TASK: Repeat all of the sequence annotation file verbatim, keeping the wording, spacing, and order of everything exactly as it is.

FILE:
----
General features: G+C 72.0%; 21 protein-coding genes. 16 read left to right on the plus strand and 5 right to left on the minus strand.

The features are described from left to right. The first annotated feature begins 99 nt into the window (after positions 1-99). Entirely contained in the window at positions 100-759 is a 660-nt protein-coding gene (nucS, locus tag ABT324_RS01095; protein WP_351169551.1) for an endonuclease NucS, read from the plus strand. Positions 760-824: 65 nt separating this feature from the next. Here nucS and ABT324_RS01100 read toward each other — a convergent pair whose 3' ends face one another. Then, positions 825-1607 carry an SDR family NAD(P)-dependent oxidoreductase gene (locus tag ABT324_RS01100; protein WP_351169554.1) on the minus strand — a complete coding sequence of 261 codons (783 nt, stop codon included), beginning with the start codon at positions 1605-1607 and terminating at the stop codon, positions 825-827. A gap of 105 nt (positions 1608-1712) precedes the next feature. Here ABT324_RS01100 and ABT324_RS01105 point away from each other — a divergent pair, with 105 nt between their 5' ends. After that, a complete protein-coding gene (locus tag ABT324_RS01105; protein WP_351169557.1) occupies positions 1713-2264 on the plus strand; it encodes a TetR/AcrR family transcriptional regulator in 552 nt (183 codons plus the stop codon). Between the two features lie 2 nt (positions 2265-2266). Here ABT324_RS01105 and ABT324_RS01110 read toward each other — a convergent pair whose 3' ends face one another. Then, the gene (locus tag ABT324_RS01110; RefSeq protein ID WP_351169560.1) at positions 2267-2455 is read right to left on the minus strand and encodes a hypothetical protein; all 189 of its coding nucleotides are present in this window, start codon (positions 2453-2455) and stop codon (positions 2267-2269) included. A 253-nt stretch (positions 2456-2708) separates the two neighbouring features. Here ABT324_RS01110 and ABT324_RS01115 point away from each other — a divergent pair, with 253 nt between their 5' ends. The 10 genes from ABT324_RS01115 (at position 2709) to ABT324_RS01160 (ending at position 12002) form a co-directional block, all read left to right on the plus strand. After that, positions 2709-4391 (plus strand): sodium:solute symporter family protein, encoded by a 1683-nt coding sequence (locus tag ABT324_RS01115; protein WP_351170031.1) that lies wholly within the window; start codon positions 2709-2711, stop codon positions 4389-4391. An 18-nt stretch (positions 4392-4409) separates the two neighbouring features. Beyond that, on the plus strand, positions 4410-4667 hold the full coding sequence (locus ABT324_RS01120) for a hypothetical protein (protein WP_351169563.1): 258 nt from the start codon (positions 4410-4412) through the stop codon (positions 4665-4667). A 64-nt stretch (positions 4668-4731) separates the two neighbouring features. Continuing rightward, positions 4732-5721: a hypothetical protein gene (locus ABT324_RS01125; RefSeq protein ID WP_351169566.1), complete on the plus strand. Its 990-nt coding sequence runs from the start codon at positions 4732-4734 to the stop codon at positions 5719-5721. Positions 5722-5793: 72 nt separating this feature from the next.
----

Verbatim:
General features: G+C 72.0%; 21 protein-coding genes. 16 read left to right on the plus strand and 5 right to left on the minus strand.

The features are described from left to right. The first annotated feature begins 99 nt into the window (after positions 1-99). Entirely contained in the window at positions 100-759 is a 660-nt protein-coding gene (nucS, locus tag ABT324_RS01095; protein WP_351169551.1) for an endonuclease NucS, read from the plus strand. Positions 760-824: 65 nt separating this feature from the next. Here nucS and ABT324_RS01100 read toward each other — a convergent pair whose 3' ends face one another. Then, positions 825-1607 carry an SDR family NAD(P)-dependent oxidoreductase gene (locus tag ABT324_RS01100; protein WP_351169554.1) on the minus strand — a complete coding sequence of 261 codons (783 nt, stop codon included), beginning with the start codon at positions 1605-1607 and terminating at the stop codon, positions 825-827. A gap of 105 nt (positions 1608-1712) precedes the next feature. Here ABT324_RS01100 and ABT324_RS01105 point away from each other — a divergent pair, with 105 nt between their 5' ends. After that, a complete protein-coding gene (locus tag ABT324_RS01105; protein WP_351169557.1) occupies positions 1713-2264 on the plus strand; it encodes a TetR/AcrR family transcriptional regulator in 552 nt (183 codons plus the stop codon). Between the two features lie 2 nt (positions 2265-2266). Here ABT324_RS01105 and ABT324_RS01110 read toward each other — a convergent pair whose 3' ends face one another. Then, the gene (locus tag ABT324_RS01110; RefSeq protein ID WP_351169560.1) at positions 2267-2455 is read right to left on the minus strand and encodes a hypothetical protein; all 189 of its coding nucleotides are present in this window, start codon (positions 2453-2455) and stop codon (positions 2267-2269) included. A 253-nt stretch (positions 2456-2708) separates the two neighbouring features. Here ABT324_RS01110 and ABT324_RS01115 point away from each other — a divergent pair, with 253 nt between their 5' ends. The 10 genes from ABT324_RS01115 (at position 2709) to ABT324_RS01160 (ending at position 12002) form a co-directional block, all read left to right on the plus strand. After that, positions 2709-4391 (plus strand): sodium:solute symporter family protein, encoded by a 1683-nt coding sequence (locus tag ABT324_RS01115; protein WP_351170031.1) that lies wholly within the window; start codon positions 2709-2711, stop codon positions 4389-4391. An 18-nt stretch (positions 4392-4409) separates the two neighbouring features. Beyond that, on the plus strand, positions 4410-4667 hold the full coding sequence (locus ABT324_RS01120) for a hypothetical protein (protein WP_351169563.1): 258 nt from the start codon (positions 4410-4412) through the stop codon (positions 4665-4667). A 64-nt stretch (positions 4668-4731) separates the two neighbouring features. Continuing rightward, positions 4732-5721: a hypothetical protein gene (locus ABT324_RS01125; RefSeq protein ID WP_351169566.1), complete on the plus strand. Its 990-nt coding sequence runs from the start codon at positions 4732-4734 to the stop codon at positions 5719-5721. Positions 5722-5793: 72 nt separating this feature from the next.